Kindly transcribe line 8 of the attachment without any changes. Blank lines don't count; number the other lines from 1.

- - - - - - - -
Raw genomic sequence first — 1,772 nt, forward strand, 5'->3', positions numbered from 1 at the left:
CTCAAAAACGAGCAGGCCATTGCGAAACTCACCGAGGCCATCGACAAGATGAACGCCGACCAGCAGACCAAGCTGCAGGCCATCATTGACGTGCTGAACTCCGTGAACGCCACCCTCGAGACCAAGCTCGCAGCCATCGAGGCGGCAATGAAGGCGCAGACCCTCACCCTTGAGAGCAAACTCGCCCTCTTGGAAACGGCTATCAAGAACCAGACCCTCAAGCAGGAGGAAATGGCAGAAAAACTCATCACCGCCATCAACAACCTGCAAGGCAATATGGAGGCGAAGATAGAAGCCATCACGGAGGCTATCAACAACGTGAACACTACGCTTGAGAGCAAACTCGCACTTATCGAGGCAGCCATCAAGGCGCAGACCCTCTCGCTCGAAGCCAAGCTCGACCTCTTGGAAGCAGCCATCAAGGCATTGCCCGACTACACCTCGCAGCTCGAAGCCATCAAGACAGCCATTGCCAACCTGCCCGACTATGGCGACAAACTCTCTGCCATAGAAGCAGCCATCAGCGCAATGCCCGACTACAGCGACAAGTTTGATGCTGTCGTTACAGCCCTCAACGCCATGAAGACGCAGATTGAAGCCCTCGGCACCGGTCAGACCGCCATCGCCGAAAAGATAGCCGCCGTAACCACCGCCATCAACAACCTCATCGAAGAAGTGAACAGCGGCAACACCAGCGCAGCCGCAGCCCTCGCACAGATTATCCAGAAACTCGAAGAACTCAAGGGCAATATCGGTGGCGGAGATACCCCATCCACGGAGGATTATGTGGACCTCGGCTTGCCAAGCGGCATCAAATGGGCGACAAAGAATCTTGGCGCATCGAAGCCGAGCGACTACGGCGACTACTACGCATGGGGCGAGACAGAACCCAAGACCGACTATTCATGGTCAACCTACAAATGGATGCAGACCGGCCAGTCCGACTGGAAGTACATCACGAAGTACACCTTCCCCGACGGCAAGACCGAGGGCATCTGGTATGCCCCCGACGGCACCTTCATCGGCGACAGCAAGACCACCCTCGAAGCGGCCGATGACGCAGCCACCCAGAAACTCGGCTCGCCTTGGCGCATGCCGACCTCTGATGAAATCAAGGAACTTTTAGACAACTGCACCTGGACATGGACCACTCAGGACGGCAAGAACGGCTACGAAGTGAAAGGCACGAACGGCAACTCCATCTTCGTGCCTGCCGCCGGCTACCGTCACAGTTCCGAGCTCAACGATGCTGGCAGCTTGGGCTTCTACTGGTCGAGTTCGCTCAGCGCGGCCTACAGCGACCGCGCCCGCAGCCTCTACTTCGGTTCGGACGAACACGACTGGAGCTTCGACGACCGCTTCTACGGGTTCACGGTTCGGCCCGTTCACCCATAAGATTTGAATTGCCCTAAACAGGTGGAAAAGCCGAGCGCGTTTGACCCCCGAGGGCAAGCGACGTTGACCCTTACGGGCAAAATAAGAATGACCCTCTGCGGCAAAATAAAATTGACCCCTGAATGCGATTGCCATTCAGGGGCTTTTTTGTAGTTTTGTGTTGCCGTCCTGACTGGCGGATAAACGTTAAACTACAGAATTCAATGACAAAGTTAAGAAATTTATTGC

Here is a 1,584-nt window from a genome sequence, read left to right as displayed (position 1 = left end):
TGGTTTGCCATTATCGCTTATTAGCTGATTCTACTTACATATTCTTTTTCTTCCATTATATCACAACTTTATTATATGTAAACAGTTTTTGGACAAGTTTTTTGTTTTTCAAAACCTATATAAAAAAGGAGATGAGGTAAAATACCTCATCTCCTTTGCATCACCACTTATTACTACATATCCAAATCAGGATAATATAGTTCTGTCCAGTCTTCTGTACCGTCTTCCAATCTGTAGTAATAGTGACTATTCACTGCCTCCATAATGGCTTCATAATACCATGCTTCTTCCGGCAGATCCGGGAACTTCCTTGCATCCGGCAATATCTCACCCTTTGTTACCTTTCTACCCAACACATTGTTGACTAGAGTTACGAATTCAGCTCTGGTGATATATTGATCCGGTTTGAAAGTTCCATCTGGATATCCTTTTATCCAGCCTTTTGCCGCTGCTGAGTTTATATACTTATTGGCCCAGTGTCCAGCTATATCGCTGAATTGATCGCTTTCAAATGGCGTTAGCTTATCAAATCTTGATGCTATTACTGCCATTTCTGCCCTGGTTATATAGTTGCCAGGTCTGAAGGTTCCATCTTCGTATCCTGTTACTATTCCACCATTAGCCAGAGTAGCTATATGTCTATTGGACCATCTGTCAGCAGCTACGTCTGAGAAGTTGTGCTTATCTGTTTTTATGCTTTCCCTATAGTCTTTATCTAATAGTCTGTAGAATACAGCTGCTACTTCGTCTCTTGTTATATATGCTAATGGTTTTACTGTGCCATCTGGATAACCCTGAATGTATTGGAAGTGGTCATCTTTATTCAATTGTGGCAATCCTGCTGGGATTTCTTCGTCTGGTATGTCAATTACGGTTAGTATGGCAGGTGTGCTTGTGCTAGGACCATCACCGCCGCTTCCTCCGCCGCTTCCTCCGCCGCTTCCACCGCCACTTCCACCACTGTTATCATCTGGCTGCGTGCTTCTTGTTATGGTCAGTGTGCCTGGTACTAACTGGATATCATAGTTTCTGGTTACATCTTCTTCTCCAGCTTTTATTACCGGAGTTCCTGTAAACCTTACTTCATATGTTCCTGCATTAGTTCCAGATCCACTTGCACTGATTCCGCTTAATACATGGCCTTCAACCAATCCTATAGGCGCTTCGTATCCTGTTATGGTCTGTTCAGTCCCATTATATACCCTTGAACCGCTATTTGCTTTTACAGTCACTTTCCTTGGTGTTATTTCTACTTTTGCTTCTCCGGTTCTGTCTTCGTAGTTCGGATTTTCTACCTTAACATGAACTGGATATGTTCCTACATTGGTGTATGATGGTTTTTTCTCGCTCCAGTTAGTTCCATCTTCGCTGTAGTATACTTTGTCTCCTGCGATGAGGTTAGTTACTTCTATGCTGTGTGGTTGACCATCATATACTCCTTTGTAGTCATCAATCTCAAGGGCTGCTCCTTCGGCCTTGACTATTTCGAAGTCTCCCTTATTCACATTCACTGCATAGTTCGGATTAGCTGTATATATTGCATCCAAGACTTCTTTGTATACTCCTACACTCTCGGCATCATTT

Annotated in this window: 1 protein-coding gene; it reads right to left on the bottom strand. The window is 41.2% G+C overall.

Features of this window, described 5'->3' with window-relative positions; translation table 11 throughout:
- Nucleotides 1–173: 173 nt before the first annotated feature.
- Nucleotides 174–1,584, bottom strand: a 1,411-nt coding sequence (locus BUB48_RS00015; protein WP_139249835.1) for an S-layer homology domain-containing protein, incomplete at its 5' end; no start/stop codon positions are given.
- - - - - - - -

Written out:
- Nucleotides 174–1,584, bottom strand: a 1,411-nt coding sequence (locus BUB48_RS00015; protein WP_139249835.1) for an S-layer homology domain-containing protein, incomplete at its 5' end; no start/stop codon positions are given.